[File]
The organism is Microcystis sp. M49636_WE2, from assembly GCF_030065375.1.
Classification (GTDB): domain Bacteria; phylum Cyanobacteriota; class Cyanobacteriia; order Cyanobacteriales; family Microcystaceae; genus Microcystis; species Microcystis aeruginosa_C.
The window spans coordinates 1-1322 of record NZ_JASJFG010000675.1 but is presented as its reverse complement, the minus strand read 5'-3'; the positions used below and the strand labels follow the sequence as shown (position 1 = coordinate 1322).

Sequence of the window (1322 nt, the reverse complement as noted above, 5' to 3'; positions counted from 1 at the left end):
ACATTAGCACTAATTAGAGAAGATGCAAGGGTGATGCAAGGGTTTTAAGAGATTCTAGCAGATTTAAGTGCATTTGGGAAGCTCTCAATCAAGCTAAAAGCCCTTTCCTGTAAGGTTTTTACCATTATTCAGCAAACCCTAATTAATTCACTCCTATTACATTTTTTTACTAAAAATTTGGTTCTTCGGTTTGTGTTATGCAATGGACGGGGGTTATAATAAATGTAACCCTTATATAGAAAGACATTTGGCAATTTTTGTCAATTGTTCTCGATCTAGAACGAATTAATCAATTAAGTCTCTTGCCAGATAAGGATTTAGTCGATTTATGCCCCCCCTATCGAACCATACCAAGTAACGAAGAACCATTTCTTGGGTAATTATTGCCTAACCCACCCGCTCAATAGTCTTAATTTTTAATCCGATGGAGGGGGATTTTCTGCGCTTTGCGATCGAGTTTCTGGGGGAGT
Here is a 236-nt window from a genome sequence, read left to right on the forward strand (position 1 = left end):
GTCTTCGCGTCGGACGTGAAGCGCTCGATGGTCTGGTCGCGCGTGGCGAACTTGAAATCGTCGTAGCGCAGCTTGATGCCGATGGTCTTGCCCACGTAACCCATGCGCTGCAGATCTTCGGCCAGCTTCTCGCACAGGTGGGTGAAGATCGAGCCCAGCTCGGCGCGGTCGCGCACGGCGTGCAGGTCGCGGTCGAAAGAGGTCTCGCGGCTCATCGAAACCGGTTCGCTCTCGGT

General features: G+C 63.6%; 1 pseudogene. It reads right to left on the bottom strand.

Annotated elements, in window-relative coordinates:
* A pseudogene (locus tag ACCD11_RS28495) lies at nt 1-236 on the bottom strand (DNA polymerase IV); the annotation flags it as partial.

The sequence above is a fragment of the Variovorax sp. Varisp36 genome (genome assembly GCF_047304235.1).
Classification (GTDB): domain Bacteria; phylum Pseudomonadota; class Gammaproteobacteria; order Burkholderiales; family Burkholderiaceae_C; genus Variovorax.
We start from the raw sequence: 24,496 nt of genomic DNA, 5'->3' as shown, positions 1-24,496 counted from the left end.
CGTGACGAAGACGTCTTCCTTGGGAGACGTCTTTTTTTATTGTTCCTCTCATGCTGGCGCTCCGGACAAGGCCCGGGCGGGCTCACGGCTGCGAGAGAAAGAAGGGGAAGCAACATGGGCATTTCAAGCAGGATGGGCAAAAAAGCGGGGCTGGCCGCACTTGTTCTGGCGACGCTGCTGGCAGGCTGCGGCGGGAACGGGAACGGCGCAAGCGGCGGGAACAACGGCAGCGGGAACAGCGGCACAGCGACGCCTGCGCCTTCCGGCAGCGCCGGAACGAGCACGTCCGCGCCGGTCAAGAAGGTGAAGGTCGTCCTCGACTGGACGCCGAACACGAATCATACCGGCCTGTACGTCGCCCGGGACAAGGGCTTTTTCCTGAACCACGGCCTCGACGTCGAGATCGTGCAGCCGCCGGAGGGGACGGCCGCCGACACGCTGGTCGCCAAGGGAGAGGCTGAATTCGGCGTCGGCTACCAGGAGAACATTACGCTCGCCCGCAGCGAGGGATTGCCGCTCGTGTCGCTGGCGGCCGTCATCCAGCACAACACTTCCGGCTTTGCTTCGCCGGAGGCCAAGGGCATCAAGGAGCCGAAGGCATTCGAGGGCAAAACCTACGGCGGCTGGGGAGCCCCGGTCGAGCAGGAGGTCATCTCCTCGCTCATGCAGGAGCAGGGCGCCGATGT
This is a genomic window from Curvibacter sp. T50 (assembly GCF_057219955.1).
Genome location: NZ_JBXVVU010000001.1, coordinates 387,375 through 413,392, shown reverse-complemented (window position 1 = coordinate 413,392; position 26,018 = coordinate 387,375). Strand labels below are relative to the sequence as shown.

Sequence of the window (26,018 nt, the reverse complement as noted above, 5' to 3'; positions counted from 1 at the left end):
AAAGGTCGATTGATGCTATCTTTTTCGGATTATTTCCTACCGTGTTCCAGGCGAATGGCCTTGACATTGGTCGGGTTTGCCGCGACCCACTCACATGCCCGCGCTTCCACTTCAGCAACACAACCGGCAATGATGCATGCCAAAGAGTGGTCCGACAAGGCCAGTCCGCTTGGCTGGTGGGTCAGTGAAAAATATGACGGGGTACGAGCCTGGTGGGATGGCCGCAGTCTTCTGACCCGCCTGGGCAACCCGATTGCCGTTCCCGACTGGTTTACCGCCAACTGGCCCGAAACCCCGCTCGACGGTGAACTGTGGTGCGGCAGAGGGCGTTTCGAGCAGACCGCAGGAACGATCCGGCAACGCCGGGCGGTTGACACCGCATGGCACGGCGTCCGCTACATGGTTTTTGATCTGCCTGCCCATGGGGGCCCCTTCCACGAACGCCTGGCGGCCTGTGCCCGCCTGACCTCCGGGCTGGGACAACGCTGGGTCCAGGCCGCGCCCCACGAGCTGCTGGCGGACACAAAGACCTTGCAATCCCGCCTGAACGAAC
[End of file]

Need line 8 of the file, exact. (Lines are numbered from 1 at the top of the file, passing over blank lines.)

General features: G+C 63.6%; 1 pseudogene. It reads right to left on the bottom strand.